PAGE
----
Wednesday, April 5, 2017
At the beach, looking for compositions!
In the class, I show many different ways to create modern quilt designs from an abstract point of view...but as I look around the landscape here, I'm seeing loads of modern quilt design possibilities....
Modern quilts are lovely (well, the best ones!) because of all the negative space they include. And with our very busy lives these days, I think negative space is a must for all of us!!!
There is so much information, "fake" of course!, coming at us, so much consternation, stimulation, hurry and flurry that we need to create quiet, calm and peace. And, what better place than art work?
As I look through my photos, I can see that space and clarity, light and air with perhaps a small focal area or strip of color is exactly what I'm needing right now.
In this age of extreme busyness, let us create art that gives us time and space to breathe and contemplate....
WE really don't need to overcomplicate things! I must admit that I cringe when I see quilts with everything, including the kitchen sink, added, embellished, stitched, pieced, appliqued, glued over the top... receiving awards and "Best of Show" ribbons!!!! More is not more, we really do all need time to think!
Am I on the wrong track here, d'you think?
Is my reaction to the chaos around us inappropriate? Or is it part of a necessary balancing act?
let me know!!! Meanwhile...I'm off for a walk on the beach...and then, I think,
a nice simple cup of tea!!
If you have been, thanks for reading! Elizabeth
Posted by Elizabeth Barton at 5:57 AM
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I could not agree more about some of the Best of Show awards going to quilts that you say have everything but the kitchen sink in them. Great to hear an authority on design saying it.
I agree, too! I'm looking for peace and quiet right now. To me, it's not a quilt if it is encrusted with hundreds of crystals, and is so over-quilted that it could stand on its own. I'm looking forward to seeing what quilts come from your beautiful photos.
I agree also. Besides tranquility in viewing, simplicity in creating can be so restorative. Thanks for the timely reminder -- I'm trying to purge my studio too!
Thank you all for commenting: Irene, Abelian and Elsie...
Let us all have calm and peace....if I come up with anything wonderful...I'll be sure to post it! Elizabeth
I was looking at pictures from Quiltcon just yesterday, and noticing that while the piecing may often be simple, the quilting often isn't! I am just trying to develop my free-motion on a domestic machine skills, so I thought the heavily-quilted by longarm quilts were simply not attainable, therefore I didn't peruse them much. However, looking at the photos yesterday, I was reacting poorly to some of the intricate work I saw. It can seem labored to me (although beautiful quilting can truly enhance a quilt). There needs to be better balance.
I agree with you Rebecca, I really feel that the quilting should match the spirit of the piece. If you are making a quilt about the beauty of calm and silence and open space then you probably would want your quilting to reflect that too. However it is possible that the makers saw the empty space as a place to show off their incredible quilting skills. In former times whole class quilts, Frequently all white, were a place where the maker could indulge herself in glorious examples of her expertise! So I guess it comes down to why are you are making it. The important thing is to have in your own mind what your intention is and try and make the whole piece about that intention, a unified and harmonious piece. As an aside, I do think that if you do have a longarm machine it must be awfully tempting to quilt the heck out of the the top!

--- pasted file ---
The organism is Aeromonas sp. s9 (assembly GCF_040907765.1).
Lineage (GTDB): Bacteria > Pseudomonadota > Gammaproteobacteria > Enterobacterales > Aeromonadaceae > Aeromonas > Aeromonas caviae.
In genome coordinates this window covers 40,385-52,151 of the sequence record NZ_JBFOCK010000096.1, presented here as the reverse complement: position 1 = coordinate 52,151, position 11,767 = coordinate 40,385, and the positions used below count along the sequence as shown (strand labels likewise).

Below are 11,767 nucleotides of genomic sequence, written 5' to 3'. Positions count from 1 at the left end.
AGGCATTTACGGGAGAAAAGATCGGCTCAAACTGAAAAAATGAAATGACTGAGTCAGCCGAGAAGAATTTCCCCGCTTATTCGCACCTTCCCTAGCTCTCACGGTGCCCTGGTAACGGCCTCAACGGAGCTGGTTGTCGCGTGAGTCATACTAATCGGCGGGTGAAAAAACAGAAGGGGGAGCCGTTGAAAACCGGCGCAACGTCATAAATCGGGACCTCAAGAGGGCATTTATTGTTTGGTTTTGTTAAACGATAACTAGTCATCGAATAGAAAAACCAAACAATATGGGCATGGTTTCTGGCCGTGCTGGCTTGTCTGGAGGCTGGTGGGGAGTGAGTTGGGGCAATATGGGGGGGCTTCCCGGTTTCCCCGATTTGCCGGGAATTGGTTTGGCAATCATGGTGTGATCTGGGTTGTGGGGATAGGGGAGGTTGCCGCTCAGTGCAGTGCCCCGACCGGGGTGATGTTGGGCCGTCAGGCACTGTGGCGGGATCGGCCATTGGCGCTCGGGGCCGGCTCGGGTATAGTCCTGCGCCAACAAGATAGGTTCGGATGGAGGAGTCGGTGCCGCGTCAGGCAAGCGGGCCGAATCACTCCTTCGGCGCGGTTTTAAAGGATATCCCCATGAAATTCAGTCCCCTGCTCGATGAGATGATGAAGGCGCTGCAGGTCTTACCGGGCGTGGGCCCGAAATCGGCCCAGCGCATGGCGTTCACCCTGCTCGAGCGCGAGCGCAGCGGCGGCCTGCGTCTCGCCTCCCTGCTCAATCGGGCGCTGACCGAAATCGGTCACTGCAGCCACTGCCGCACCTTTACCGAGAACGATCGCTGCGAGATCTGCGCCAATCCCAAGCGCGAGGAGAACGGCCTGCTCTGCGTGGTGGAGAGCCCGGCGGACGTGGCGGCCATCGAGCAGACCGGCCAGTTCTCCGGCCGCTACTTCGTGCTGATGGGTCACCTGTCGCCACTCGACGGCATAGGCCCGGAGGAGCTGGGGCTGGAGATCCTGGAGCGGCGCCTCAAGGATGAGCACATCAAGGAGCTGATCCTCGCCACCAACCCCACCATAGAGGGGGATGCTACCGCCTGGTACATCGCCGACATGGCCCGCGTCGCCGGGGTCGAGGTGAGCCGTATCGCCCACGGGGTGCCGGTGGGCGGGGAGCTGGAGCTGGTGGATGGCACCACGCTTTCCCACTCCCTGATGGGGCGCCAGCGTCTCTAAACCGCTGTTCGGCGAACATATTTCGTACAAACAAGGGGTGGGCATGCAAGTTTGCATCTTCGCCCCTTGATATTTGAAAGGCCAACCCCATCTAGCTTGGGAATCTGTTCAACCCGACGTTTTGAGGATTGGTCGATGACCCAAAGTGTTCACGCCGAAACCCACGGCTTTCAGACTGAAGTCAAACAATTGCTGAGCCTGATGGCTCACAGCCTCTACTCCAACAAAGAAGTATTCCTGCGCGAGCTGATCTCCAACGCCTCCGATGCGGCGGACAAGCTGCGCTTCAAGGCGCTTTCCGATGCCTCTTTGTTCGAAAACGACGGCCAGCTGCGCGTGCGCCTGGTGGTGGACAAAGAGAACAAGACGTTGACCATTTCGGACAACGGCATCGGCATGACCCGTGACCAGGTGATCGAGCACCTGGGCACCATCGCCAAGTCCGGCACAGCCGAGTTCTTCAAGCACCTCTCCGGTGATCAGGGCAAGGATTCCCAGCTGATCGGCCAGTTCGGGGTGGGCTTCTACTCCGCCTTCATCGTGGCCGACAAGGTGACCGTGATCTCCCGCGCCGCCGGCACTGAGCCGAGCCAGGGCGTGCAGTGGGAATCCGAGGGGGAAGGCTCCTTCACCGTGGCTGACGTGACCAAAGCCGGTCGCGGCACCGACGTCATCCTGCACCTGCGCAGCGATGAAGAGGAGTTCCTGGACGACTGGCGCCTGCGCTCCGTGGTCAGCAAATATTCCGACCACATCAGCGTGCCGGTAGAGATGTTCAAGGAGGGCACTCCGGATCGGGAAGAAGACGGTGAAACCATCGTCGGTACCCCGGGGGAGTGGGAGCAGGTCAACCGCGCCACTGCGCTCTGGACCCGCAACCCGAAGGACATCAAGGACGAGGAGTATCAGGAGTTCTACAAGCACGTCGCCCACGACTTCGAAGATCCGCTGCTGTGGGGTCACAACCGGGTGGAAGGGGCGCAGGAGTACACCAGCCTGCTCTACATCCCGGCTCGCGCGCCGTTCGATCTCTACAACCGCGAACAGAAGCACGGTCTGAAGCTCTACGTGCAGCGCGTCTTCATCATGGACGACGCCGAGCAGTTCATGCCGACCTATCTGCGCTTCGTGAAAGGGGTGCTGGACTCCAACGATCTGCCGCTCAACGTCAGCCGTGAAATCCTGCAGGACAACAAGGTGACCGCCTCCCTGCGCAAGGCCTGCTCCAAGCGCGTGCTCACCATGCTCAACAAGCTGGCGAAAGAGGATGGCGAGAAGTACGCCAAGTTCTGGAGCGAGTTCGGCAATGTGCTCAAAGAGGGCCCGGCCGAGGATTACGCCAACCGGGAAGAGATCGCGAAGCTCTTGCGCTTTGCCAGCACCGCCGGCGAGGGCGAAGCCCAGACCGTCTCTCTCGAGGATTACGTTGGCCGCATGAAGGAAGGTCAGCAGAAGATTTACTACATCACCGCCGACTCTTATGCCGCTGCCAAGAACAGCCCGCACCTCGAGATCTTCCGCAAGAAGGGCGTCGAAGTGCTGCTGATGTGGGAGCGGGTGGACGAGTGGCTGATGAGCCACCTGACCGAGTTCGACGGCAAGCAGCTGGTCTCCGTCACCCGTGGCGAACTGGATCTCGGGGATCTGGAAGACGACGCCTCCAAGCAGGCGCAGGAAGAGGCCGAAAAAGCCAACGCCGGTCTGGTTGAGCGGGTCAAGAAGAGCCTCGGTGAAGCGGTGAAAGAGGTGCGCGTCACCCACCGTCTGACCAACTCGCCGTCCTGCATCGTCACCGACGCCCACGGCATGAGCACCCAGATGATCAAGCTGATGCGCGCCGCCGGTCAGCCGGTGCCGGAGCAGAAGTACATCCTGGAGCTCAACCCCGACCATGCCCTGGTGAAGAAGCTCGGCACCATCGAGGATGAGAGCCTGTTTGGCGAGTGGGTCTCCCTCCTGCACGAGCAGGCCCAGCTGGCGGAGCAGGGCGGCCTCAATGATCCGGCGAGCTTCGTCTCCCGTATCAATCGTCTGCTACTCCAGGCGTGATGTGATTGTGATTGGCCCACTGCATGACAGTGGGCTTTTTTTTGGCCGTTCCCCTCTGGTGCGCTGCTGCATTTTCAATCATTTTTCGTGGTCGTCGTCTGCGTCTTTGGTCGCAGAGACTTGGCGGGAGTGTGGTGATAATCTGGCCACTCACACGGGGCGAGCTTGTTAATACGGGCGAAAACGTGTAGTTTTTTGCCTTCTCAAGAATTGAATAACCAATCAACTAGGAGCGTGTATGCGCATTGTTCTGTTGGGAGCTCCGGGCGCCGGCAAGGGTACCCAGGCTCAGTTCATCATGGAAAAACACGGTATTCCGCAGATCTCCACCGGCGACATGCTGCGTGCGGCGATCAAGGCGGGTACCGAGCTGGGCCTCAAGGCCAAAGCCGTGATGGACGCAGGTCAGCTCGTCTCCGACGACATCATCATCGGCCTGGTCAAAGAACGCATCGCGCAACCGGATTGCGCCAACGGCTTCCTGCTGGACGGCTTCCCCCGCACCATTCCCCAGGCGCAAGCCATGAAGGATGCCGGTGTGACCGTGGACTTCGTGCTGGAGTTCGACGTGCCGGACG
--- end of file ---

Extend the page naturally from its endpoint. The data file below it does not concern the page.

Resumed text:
Gorgeous photos. And born in England in the '40s I am a sucker for beaches --- they were the place that, if you were lucky, you spent a week or so in the summer, even if it rained everyday and the tide left only pebbles, except at its lowest point. I just look at those expanses and want to "paddle" for miles.
I read somewhere that the three most effective ways to make an impact in a show are to work very large, very bright or in extreme detail. But leaving the subject of "shows" aside, I do think that the smaller the piece --- I am currently embroidering at sizes under 8 1/2 by 11)--- the more detail it "can" (though not necessarily "should") handle.
"The important thing is to have in your own mind what your intention is and try and make the whole piece about that intention, a unified and harmonious piece."
YES - this exactly.
my memories of the seaside in childhood are similar, Pat - it rained so much all the snails came out and we had snail races - at Scarborough!
yes the judges have a difficult task and I'm sure the more "noticeable" pieces tend to get more attention!!! but we MUST make work for ourselves - especially textiles which are a very hard sell....
and, Leigh, thank you for agreeing!!!
When I stand back to look at a piece, I should not notice one aspect, to the exclusion of others. Heavy intricate quilting, or bling, or any aspect that draws that attention, probably means the whole composition isn't well balanced. On the other hand, I can imagine stepping close to a quilt or a painting or a flower in the garden, and taking delight in a particular detail. And then stepping back to enjoy how that detail adds to the whole.
Thanks as always for the post.
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